Before my CT-guided core needle biopsy, the nurse asks me what name I prefer to go by. I don’t say J. Every muscle in my body is tense because I’m nervous about the procedure. The nurse gets blood all over the bed and floor trying to put the IV in. She’s young and seems nervous, too. But she’s nice. I pretend she didn’t hurt me. When she goes into a nearby room, I hear her tell whoever’s in there excitedly, “Her [cringe] arm is so pale, you can see all the veins and arteries!” I look down at my arm and am surprised to discover she’s right. I wonder why I didn’t notice that before.

The doctor comes in to speak to me before the procedure. She reminds me of Ripley from Alien. I relax. For this biopsy, I’m in a semi-conscious state. I remember waking up every now and then from the instrument jerking inside me, but it doesn’t hurt. I feel safe. I’m relieved to not be under full anesthesia. I’m wheeled back into the recovery room, and my sister is brought in. I must have said something about my gender during the procedure because the nurse (a different one) tells my sister, “They’re right in here.” My sister says the nurse used my preferred name and correct pronouns in the waiting room.

This nurse checks my vitals. She’s warm and friendly and says that, even though I have a smile on my face, she knows what I’m going through inside because she also had a cancer scare. I feel seen and cared for and profoundly grateful.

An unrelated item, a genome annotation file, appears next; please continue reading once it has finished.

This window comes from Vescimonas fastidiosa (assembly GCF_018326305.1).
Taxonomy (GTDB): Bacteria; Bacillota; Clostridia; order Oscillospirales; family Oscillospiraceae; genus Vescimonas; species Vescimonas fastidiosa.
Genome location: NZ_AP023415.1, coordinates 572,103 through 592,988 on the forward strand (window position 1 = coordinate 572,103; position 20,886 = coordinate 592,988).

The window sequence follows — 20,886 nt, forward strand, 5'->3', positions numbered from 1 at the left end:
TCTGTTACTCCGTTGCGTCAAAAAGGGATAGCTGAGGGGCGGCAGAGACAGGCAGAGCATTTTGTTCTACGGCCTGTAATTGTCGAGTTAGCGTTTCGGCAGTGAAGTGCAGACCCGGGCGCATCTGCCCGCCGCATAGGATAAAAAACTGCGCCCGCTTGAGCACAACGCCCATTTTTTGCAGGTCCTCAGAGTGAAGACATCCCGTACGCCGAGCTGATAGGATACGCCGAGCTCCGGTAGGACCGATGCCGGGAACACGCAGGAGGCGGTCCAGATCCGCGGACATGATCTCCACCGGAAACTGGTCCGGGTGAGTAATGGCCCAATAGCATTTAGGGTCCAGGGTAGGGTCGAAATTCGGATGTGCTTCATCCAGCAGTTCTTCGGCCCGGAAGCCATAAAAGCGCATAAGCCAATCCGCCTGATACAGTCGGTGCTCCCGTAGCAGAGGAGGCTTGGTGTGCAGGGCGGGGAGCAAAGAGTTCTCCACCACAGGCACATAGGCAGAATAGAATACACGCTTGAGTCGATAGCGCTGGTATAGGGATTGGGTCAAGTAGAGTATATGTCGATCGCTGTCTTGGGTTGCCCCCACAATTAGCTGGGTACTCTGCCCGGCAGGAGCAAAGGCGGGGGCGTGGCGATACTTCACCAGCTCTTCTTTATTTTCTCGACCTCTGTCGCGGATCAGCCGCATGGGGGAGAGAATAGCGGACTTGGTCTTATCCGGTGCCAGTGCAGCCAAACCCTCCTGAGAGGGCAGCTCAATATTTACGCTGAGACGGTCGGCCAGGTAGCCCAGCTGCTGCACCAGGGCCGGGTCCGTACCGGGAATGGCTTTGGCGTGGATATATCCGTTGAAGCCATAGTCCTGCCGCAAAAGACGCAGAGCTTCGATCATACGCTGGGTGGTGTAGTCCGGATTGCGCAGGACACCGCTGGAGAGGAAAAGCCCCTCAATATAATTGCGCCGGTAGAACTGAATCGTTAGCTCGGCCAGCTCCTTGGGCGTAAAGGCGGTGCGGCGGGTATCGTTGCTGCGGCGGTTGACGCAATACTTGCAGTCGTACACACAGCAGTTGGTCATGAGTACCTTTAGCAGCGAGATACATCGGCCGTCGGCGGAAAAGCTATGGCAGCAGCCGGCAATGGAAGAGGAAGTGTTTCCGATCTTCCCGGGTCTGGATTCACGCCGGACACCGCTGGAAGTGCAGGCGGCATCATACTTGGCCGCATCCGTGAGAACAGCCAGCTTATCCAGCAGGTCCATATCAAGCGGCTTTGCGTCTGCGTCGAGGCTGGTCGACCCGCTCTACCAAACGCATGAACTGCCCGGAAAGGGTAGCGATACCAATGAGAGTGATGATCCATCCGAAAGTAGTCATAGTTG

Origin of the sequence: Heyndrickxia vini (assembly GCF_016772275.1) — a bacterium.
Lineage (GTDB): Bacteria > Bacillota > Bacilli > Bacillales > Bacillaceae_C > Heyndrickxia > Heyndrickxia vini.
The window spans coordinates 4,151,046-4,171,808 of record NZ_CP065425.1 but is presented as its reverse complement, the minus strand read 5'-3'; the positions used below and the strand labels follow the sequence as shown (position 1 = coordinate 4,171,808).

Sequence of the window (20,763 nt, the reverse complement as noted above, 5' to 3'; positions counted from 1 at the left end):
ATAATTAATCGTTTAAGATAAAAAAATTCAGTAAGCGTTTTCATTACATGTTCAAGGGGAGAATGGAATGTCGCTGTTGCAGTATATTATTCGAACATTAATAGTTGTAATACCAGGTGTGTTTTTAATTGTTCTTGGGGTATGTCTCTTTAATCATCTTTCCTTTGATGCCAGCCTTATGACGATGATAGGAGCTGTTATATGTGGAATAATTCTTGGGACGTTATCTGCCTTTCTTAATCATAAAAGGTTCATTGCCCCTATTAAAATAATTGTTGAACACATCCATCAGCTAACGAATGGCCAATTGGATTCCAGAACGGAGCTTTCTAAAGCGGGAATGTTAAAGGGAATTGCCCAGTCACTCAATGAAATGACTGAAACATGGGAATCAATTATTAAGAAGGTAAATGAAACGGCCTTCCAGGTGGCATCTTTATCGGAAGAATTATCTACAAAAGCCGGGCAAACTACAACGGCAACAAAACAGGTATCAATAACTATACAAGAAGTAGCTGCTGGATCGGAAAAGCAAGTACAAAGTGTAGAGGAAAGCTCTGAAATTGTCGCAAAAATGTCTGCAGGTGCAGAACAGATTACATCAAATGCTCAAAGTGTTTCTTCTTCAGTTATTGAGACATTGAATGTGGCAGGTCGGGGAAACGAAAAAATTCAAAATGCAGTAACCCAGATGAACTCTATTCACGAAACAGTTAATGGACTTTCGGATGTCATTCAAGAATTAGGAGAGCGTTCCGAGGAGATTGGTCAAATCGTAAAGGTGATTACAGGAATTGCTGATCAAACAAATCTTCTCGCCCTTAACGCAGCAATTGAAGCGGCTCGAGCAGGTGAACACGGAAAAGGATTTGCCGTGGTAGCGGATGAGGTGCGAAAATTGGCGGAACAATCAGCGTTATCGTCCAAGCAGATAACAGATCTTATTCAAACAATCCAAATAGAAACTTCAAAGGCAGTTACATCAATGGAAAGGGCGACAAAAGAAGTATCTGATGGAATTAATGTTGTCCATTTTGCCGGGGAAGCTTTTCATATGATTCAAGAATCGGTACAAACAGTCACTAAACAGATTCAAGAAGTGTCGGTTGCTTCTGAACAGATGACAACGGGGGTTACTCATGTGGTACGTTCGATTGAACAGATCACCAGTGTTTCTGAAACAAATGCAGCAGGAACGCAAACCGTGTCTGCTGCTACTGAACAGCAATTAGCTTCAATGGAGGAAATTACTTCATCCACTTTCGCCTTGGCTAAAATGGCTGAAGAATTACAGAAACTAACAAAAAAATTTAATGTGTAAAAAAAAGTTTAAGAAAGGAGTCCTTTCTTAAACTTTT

The nurse who’s supposed to prep me for my thoracotomy makes me extremely nervous. She seems uncertain about many things, and she seems very nervous about putting in an IV. She stacks surgical gloves filled with warm water on the arm she plans to put the IV in. I can sometimes be a “hard poke,” because when I’m nervous, my veins go into hiding. This is why I always wear a warm, long-sleeved shirt to appointments. She brings in at least 4 IV kits. Oh god.

As she prepares to insert the needle, she pulls her glasses down from her hair and squints at the area. Then she puts them back up. Then pulls them back down and adjusts them. She sticks the needle in and digs around, digs around. I feel my body start to melt, and I’m afraid I’m going to start shivering. Finally, she gets it, and to my great relief, it works.